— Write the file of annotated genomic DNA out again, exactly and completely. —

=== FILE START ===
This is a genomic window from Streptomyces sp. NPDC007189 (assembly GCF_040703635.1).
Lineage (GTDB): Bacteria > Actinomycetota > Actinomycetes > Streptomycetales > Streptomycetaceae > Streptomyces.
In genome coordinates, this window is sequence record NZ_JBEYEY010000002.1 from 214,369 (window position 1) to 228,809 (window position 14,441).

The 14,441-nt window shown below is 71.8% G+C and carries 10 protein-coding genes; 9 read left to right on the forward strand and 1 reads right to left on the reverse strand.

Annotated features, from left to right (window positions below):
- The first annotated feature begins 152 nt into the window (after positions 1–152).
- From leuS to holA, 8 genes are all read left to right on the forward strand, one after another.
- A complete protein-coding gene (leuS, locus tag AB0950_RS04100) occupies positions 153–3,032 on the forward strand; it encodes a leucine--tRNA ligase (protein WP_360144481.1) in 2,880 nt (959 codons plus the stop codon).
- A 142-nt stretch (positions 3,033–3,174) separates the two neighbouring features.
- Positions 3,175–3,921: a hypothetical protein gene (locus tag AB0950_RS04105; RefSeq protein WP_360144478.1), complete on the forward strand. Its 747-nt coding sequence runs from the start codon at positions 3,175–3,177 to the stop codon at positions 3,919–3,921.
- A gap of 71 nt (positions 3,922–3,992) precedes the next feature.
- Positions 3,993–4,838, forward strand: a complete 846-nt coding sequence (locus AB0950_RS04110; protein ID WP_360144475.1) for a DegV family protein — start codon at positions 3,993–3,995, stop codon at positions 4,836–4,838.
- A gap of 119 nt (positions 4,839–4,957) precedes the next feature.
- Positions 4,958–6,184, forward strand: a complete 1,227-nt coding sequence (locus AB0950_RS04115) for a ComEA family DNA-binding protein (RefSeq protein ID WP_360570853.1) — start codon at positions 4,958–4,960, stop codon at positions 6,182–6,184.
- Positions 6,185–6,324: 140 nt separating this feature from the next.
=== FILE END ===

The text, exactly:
This is a genomic window from Streptomyces sp. NPDC007189 (assembly GCF_040703635.1).
Lineage (GTDB): Bacteria > Actinomycetota > Actinomycetes > Streptomycetales > Streptomycetaceae > Streptomyces.
In genome coordinates, this window is sequence record NZ_JBEYEY010000002.1 from 214,369 (window position 1) to 228,809 (window position 14,441).

The 14,441-nt window shown below is 71.8% G+C and carries 10 protein-coding genes; 9 read left to right on the forward strand and 1 reads right to left on the reverse strand.

Annotated features, from left to right (window positions below):
- The first annotated feature begins 152 nt into the window (after positions 1–152).
- From leuS to holA, 8 genes are all read left to right on the forward strand, one after another.
- A complete protein-coding gene (leuS, locus tag AB0950_RS04100) occupies positions 153–3,032 on the forward strand; it encodes a leucine--tRNA ligase (protein WP_360144481.1) in 2,880 nt (959 codons plus the stop codon).
- A 142-nt stretch (positions 3,033–3,174) separates the two neighbouring features.
- Positions 3,175–3,921: a hypothetical protein gene (locus tag AB0950_RS04105; RefSeq protein WP_360144478.1), complete on the forward strand. Its 747-nt coding sequence runs from the start codon at positions 3,175–3,177 to the stop codon at positions 3,919–3,921.
- A gap of 71 nt (positions 3,922–3,992) precedes the next feature.
- Positions 3,993–4,838, forward strand: a complete 846-nt coding sequence (locus AB0950_RS04110; protein ID WP_360144475.1) for a DegV family protein — start codon at positions 3,993–3,995, stop codon at positions 4,836–4,838.
- A gap of 119 nt (positions 4,839–4,957) precedes the next feature.
- Positions 4,958–6,184, forward strand: a complete 1,227-nt coding sequence (locus AB0950_RS04115) for a ComEA family DNA-binding protein (RefSeq protein ID WP_360570853.1) — start codon at positions 4,958–4,960, stop codon at positions 6,182–6,184.
- Positions 6,185–6,324: 140 nt separating this feature from the next.